Post questions to a candidate’s social media accounts. Ask a question at a candidate forum or town hall. Invite a candidate to your organization’s meeting. Email the candidate to share the questions.
Create a Personalized Plan to Vote
The Wisconsin Disability Vote Coalition created a step by step guide to help you make a plan to vote in the November 3rd Presidential Election. From voter registration to instructions for absentee or in-person voting, these steps will help you to ensure your vote is counted! View the guide here.
Do you plan to vote in person at your polling place November 3? Jenny Neugart from the Wisconsin Board for People with Developmental Disabilities and the Wisconsin Disability Vote Coalition shares what you’ll need to vote in-person as well as tips for staying safe.
Wisconsin requires a Photo ID to vote. If you don’t have a driver’s license or other valid Photo ID, you can get a Wisconsin State ID card for free. Have a question about photo ID and voting? Contact the Dane County/ Wisconsin Voter ID Coalition at 608-285-2141.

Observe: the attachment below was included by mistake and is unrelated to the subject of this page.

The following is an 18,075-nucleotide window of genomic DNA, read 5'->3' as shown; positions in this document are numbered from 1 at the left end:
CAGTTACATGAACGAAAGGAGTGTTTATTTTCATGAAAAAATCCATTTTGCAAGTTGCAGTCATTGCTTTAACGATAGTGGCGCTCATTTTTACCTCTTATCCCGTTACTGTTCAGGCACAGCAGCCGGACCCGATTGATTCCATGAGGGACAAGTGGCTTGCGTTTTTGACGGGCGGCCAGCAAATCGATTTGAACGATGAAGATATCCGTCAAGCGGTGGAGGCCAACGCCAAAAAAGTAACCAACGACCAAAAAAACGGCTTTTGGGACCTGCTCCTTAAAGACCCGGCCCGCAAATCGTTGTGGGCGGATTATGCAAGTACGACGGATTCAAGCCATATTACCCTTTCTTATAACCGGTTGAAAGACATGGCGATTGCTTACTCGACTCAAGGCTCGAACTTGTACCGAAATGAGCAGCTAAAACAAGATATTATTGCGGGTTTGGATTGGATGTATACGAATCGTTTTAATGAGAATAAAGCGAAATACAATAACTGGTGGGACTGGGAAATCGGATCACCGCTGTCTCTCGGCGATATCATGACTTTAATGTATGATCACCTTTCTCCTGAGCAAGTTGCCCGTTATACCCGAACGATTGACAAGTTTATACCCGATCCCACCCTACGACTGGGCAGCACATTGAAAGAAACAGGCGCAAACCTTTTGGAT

The Disability Vote Coalition has an updated resource with Frequently Asked Questions (FAQ) that they are hearing from people with disabilities throughout the state. Check out their FAQ to learn more about absentee voting, voter registration, and voting in-person in the 2020 elections.
The Disability Rights Wisconsin Voter Hotline can help you check your voter registration status and answer your voting questions. Call DRW at 844-DIS-VOTE / 844-347-8683 or email them at email@example.com.
Voted Already? Take the Voter Experience Survey!
Have you already voted in the 2020 Presidential Election? Are you a person who lives with a disability? If you said yes to both of those questions, we need your feedback. Disability Rights Wisconsin is partnering with Self Advocates Becoming Empowered (SABE) on the SABE GoVoter survey. The survey will collect information about the voting experiences of voters with disabilities in the 2020 Presidential Election.
Many voters with disabilities have had problems voting. Sharing your experience will help us find out if the voting barriers still exist or if they have improved. We can share what we learn with local, state and federal election leaders to protect our right to vote!